Indeed, in that particular case, an anonymous official told The New York Times that the government was scanning for a “digital signature” of a “communications method used by a state-sponsored, foreign terrorist organization” in the emails of all Yahoo mail users. It’s not known whether the FISA order was for a hash value. (In fact, other sources have told Motherboard that the description given to the Times was wrong, and that the Yahoo scanning tool was more similar to a rootkit).
Facebook and Google have been criticized in the past for allowing the National Security Agency access to their users’ data under the PRISM program, as exposed in the Snowden documents. Ever since the backlash around those revelations, many tech companies have become much more wary about their cooperation with the United States government—a development sometimes referred to as “the Snowden effect.”
But even if you can now count on companies to resist forking over information without a legally binding government order, that doesn’t say the government can’t get a legally binding order that that gives it access to the newly constructed terror-image database and accompanying scanning capabilities.
Sellars, and other lawyers familiar with the law around electronic surveillance, say that a warrant to, for example, scan all of Facebook for a particular image, would lack “particularity”—a requirement under the Fourth Amendment, which bars unreasonable search and seizure. However, a FISA order might be a different story. The Electronic Frontier Foundation has, and continues to argue, that such orders would be unconstitutional, and there is some debate as to whether FISA or any law could legitimately authorize the order at issue in the Yahoo mail case. But the Yahoo mail case, and other ongoing cases raise troubling precedents for what the courts have allowed to pass muster.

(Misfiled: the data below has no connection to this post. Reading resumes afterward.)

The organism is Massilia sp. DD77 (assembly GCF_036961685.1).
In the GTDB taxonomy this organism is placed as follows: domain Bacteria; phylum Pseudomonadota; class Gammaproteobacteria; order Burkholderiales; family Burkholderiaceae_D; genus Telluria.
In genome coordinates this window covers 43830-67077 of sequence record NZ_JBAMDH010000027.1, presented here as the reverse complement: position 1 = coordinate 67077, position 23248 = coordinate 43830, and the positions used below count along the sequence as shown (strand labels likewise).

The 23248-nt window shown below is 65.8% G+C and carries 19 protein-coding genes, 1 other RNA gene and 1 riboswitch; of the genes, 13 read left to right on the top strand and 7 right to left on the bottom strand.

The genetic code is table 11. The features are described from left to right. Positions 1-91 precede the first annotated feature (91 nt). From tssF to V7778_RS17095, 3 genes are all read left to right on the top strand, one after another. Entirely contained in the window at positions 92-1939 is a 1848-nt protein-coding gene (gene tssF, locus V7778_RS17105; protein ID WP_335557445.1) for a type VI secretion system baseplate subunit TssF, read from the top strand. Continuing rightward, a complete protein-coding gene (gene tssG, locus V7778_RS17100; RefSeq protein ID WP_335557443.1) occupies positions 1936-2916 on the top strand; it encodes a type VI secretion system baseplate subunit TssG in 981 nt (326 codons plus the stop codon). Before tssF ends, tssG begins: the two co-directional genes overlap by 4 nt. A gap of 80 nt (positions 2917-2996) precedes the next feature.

“The ability to transfer this idea from the particular context of identification on online platforms, to a tool of surveillance, is perhaps the scariest thing,” said Sellars. Whether and to what extent the government can hijack the technology that Silicon Valley is building for its own use remains to be seen. It’s not clear that the law allows law enforcement or intelligence agencies to be able to scan entire social media platforms for particular images or videos. The only thing we know is that it’s not just technically possible, but that four companies have partnered to build out the infrastructure to do it.